“The greatest concern of the young musician is the belief in stage-fright or nerves. Assuming proper preparation and a good attitude (I have nothing to lose, I don’t have the job so I can’t lose it), the manifestation of a loss of control is simply fear; fear of not doing as well as you can. There is a law of this universe which is so simple and so powerful and it literally wipes this fear out of your being, and it is this…“perfect love casts out fear.” If you are actively engaged in loving your instrument, loving the music, loving the audience, loving the committee, loving your enemies, then there is simply no room for fear of any kind, and you will find yourself playing better than you expected. To love is to live, and breathe, and sing, and play. Love then.
Is playing orchestra a joy or a job? It’s wise to make it a joyful job, but remember that no job really employs you completely. Working for money is never the real reason for doing any job. You must love what you do, and then you will find happiness and joy in your work. In actuality you are always being employed to express all the best qualities you are capable of, such as intelligence, wisdom, beauty, balance, grace, sensitivity, awareness, love…this is full-time employment, and it doesn’t take a full-time paying job to put these qualities into practice. Getting the job merely continues the expression of these qualities, which should ever continue to grow and develop. The job is really an acknowledgement of those qualities already expressed.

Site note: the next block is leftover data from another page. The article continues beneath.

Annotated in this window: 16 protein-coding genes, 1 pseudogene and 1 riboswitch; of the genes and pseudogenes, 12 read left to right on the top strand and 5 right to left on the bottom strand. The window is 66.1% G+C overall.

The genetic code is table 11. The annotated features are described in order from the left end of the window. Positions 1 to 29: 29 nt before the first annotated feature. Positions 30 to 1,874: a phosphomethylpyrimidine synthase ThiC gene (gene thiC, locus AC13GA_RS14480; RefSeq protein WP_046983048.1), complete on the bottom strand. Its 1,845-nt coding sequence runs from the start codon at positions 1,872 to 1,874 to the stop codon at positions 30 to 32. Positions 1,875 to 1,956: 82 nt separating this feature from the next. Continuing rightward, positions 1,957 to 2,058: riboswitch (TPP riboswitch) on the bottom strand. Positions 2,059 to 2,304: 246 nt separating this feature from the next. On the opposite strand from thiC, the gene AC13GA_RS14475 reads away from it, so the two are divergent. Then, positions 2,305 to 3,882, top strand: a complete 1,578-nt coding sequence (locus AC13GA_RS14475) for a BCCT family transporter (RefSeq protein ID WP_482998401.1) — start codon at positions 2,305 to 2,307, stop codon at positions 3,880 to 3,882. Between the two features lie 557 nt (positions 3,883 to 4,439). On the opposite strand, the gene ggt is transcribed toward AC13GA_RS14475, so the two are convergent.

Make excellence, beauty, and truth your goals, and you will rise to that level. Keep growing. It has a wonderful effect around you. Establish a disciplined routine; very little progress comes in spurts. Consistent, daily work brings strength and freedom. Love your instrument; love your work on that instrument if you intend to make it your life-work. There is no greater joy than to master your instrument, play it beautifully, and bring everyone such deep pleasure. It uplifts and inspires, yourself included.”
Thank you, Marylou.
FROM THE BENCH
300th Anniversary Strads